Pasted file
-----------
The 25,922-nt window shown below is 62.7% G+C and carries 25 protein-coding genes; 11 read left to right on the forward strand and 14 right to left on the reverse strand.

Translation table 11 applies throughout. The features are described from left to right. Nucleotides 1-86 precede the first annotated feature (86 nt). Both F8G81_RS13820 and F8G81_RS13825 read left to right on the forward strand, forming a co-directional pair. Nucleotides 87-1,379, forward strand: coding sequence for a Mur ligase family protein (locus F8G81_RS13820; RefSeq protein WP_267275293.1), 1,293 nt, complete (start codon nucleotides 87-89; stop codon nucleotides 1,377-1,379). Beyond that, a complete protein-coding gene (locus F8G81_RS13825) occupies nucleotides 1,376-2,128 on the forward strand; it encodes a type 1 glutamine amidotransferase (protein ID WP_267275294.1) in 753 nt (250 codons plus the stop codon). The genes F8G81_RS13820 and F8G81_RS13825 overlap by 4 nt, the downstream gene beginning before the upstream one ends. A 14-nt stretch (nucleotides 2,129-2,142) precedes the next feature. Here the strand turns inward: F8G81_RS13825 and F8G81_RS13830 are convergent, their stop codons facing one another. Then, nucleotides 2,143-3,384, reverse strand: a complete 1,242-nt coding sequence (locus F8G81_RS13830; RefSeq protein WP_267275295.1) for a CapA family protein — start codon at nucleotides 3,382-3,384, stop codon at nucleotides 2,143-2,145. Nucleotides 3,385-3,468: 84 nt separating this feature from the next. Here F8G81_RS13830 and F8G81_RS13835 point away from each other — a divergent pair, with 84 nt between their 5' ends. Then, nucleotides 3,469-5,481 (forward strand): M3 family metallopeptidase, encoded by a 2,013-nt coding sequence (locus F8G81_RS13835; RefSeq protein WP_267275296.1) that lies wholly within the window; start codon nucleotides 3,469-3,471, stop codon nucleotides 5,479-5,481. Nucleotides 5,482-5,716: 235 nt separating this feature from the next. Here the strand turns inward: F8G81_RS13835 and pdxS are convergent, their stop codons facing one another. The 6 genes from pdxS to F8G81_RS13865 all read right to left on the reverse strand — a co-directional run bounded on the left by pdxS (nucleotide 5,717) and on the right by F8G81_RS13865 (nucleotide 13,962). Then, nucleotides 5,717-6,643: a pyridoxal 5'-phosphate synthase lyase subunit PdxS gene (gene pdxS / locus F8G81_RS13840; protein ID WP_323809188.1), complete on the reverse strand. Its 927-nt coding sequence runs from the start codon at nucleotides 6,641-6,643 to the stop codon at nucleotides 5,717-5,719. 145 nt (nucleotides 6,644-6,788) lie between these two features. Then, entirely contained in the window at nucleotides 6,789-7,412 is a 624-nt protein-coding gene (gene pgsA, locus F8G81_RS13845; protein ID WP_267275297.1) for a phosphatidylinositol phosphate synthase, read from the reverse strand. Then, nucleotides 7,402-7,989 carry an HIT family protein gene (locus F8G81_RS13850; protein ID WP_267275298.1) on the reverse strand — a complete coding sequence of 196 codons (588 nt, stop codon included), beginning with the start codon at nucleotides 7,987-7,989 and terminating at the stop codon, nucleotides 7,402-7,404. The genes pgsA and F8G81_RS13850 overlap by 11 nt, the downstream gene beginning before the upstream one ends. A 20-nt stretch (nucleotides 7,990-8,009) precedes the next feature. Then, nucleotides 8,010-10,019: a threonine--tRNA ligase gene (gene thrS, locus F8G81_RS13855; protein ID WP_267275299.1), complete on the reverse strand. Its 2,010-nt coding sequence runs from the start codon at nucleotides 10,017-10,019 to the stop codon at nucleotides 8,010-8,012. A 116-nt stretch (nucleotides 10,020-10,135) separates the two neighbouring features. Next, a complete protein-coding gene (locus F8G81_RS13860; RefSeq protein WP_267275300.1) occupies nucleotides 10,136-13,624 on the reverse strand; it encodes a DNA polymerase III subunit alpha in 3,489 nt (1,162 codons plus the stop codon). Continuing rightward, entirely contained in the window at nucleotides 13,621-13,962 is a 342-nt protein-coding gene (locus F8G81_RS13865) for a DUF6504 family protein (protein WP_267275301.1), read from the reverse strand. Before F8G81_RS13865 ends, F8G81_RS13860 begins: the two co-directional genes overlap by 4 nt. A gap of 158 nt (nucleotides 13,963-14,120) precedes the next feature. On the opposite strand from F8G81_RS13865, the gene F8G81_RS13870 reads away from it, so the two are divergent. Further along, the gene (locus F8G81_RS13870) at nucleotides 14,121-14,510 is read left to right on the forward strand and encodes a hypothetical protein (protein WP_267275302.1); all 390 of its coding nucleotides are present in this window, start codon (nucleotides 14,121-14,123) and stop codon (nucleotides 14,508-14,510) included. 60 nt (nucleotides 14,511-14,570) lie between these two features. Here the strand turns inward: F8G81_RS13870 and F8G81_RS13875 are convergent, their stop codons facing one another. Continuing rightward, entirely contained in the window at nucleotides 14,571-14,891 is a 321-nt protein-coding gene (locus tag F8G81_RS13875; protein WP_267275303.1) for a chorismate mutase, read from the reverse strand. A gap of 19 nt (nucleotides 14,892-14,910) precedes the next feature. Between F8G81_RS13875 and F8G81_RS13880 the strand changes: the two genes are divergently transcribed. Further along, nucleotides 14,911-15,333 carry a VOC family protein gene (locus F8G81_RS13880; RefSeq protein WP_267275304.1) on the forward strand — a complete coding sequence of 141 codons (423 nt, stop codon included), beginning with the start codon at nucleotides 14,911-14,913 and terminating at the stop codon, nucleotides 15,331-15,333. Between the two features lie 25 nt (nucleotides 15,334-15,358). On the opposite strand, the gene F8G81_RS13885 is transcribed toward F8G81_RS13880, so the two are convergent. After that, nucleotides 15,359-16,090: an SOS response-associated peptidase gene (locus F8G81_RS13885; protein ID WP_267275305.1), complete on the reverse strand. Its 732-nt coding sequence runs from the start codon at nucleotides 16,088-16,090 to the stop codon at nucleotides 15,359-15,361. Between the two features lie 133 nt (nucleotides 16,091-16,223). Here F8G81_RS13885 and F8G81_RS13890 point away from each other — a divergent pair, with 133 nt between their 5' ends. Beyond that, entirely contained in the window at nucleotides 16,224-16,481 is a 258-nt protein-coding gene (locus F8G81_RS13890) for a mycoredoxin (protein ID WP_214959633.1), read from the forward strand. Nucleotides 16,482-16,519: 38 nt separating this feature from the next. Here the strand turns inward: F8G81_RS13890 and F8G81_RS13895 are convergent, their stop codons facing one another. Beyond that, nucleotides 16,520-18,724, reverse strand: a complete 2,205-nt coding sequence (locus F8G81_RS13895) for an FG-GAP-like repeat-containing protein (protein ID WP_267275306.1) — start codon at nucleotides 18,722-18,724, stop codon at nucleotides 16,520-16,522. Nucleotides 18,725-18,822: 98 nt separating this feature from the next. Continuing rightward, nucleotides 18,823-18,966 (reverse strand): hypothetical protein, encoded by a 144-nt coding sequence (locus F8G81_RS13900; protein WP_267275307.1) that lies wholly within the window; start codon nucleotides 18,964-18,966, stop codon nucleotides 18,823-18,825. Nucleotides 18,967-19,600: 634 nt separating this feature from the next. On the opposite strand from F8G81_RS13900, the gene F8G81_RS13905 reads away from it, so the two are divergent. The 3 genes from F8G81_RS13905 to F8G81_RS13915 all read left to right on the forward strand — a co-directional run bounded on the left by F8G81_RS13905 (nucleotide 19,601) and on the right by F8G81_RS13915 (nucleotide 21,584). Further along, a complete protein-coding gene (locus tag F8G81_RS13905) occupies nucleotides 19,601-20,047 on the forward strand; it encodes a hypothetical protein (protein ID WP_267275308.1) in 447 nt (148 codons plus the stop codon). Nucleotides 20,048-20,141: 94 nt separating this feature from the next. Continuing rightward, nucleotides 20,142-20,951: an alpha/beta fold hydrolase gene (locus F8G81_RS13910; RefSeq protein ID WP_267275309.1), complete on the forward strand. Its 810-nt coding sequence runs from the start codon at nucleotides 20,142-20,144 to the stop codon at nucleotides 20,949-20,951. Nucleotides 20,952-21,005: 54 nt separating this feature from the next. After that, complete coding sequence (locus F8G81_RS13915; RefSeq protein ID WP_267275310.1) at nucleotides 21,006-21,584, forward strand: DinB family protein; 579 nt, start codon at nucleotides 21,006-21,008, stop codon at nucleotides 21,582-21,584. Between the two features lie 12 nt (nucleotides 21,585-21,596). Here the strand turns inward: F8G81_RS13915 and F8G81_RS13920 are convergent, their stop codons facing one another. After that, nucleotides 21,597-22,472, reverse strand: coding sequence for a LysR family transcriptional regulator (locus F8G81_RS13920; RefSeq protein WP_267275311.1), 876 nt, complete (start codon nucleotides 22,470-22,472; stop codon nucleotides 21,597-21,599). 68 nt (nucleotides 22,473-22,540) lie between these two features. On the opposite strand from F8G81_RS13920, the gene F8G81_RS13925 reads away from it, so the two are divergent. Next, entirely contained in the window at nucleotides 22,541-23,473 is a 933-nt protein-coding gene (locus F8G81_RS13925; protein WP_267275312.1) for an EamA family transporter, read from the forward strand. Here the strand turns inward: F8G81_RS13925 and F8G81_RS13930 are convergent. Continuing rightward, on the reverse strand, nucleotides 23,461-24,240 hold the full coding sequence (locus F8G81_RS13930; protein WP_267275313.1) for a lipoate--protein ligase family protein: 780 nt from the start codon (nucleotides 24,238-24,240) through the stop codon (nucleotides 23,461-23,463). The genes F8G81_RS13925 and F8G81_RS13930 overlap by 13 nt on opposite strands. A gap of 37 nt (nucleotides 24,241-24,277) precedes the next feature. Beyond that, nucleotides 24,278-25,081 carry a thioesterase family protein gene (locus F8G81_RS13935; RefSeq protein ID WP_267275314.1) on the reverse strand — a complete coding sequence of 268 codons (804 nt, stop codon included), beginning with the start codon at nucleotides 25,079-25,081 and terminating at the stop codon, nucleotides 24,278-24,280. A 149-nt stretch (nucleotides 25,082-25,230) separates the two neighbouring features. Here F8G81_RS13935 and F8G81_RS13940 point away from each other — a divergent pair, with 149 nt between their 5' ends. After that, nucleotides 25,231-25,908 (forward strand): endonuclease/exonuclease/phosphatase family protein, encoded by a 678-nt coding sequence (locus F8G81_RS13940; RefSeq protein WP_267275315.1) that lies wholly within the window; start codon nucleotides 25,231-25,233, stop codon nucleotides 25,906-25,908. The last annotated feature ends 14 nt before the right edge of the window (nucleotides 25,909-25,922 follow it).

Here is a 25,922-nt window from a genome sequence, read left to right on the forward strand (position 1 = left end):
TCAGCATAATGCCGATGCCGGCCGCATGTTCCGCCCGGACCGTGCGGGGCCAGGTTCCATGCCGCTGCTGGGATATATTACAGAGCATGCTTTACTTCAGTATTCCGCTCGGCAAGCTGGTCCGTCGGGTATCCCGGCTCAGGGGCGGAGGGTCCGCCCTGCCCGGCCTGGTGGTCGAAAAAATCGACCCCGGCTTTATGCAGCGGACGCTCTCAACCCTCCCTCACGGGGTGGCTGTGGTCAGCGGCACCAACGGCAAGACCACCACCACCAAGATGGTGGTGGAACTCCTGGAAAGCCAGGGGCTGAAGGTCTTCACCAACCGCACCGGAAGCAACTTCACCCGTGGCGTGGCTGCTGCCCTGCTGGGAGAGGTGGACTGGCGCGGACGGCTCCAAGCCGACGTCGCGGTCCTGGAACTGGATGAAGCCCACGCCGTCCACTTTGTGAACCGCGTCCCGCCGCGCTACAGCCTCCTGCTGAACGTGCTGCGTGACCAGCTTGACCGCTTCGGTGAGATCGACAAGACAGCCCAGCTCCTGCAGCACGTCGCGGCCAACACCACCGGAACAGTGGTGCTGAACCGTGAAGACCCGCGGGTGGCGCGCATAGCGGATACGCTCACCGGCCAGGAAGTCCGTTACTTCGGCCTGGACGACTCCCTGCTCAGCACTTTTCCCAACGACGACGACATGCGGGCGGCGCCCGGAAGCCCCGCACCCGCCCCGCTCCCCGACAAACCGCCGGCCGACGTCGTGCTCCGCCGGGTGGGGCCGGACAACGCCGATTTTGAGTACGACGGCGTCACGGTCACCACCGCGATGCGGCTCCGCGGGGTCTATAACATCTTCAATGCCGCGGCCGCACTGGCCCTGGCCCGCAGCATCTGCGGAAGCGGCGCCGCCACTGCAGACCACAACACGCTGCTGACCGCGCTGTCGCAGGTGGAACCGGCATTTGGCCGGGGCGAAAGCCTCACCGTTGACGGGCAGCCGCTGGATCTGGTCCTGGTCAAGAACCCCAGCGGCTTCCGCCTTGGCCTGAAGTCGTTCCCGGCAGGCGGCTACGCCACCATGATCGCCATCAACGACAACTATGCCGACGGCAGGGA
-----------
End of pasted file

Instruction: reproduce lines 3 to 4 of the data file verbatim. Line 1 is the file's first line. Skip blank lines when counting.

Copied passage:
Here is a 25,922-nt window from a genome sequence, read left to right on the forward strand (position 1 = left end):
TCAGCATAATGCCGATGCCGGCCGCATGTTCCGCCCGGACCGTGCGGGGCCAGGTTCCATGCCGCTGCTGGGATATATTACAGAGCATGCTTTACTTCAGTATTCCGCTCGGCAAGCTGGTCCGTCGGGTATCCCGGCTCAGGGGCGGAGGGTCCGCCCTGCCCGGCCTGGTGGTCGAAAAAATCGACCCCGGCTTTATGCAGCGGACGCTCTCAACCCTCCCTCACGGGGTGGCTGTGGTCAGCGGCACCAACGGCAAGACCACCACCACCAAGATGGTGGTGGAACTCCTGGAAAGCCAGGGGCTGAAGGTCTTCACCAACCGCACCGGAAGCAACTTCACCCGTGGCGTGGCTGCTGCCCTGCTGGGAGAGGTGGACTGGCGCGGACGGCTCCAAGCCGACGTCGCGGTCCTGGAACTGGATGAAGCCCACGCCGTCCACTTTGTGAACCGCGTCCCGCCGCGCTACAGCCTCCTGCTGAACGTGCTGCGTGACCAGCTTGACCGCTTCGGTGAGATCGACAAGACAGCCCAGCTCCTGCAGCACGTCGCGGCCAACACCACCGGAACAGTGGTGCTGAACCGTGAAGACCCGCGGGTGGCGCGCATAGCGGATACGCTCACCGGCCAGGAAGTCCGTTACTTCGGCCTGGACGACTCCCTGCTCAGCACTTTTCCCAACGACGACGACATGCGGGCGGCGCCCGGAAGCCCCGCACCCGCCCCGCTCCCCGACAAACCGCCGGCCGACGTCGTGCTCCGCCGGGTGGGGCCGGACAACGCCGATTTTGAGTACGACGGCGTCACGGTCACCACCGCGATGCGGCTCCGCGGGGTCTATAACATCTTCAATGCCGCGGCCGCACTGGCCCTGGCCCGCAGCATCTGCGGAAGCGGCGCCGCCACTGCAGACCACAACACGCTGCTGACCGCGCTGTCGCAGGTGGAACCGGCATTTGGCCGGGGCGAAAGCCTCACCGTTGACGGGCAGCCGCTGGATCTGGTCCTGGTCAAGAACCCCAGCGGCTTCCGCCTTGGCCTGAAGTCGTTCCCGGCAGGCGGCTACGCCACCATGATCGCCATCAACGACAACTATGCCGACGGCAGGGA